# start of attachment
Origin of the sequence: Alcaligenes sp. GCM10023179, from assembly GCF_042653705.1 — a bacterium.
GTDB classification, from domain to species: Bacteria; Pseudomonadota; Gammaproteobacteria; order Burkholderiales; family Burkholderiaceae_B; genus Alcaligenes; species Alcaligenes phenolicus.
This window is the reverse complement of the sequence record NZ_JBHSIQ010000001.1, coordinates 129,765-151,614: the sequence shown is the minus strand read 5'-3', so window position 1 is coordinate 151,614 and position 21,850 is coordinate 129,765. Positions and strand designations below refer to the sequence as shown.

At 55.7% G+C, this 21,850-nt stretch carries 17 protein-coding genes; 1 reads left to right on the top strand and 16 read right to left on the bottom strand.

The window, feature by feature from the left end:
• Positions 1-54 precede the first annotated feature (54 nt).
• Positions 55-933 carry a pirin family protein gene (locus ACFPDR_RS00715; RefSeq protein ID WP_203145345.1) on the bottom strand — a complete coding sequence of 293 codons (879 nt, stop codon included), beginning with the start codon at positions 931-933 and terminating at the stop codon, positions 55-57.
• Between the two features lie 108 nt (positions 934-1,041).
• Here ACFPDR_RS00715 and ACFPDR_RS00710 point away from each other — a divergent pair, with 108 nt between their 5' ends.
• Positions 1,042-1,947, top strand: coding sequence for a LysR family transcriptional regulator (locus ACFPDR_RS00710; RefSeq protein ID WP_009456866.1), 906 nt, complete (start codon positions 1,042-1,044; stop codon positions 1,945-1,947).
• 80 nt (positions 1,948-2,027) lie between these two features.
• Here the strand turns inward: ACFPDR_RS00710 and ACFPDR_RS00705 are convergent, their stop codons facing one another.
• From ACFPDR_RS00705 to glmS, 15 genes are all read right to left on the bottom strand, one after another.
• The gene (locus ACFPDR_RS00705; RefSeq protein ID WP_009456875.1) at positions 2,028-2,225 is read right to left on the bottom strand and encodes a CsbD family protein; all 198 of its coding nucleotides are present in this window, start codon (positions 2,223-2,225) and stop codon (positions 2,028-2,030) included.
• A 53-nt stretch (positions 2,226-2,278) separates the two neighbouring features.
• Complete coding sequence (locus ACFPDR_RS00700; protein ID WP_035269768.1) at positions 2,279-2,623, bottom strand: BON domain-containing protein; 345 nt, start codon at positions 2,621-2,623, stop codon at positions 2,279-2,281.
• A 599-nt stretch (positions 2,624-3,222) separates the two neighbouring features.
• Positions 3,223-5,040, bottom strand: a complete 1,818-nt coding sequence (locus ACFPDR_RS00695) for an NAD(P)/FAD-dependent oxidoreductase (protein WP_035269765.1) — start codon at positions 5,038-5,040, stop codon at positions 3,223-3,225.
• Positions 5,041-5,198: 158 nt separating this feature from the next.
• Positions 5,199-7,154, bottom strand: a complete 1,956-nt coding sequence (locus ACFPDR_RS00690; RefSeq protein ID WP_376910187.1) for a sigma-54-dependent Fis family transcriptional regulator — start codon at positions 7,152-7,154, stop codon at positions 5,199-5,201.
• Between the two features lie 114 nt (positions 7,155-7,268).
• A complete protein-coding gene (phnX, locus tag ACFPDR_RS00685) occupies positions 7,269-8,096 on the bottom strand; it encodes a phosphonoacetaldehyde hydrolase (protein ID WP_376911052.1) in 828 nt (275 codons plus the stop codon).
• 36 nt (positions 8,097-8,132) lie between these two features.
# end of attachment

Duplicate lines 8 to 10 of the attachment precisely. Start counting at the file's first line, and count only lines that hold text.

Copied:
• Between the two features lie 108 nt (positions 934-1,041).
• Here ACFPDR_RS00715 and ACFPDR_RS00710 point away from each other — a divergent pair, with 108 nt between their 5' ends.
• Positions 1,042-1,947, top strand: coding sequence for a LysR family transcriptional regulator (locus ACFPDR_RS00710; RefSeq protein ID WP_009456866.1), 906 nt, complete (start codon positions 1,042-1,044; stop codon positions 1,945-1,947).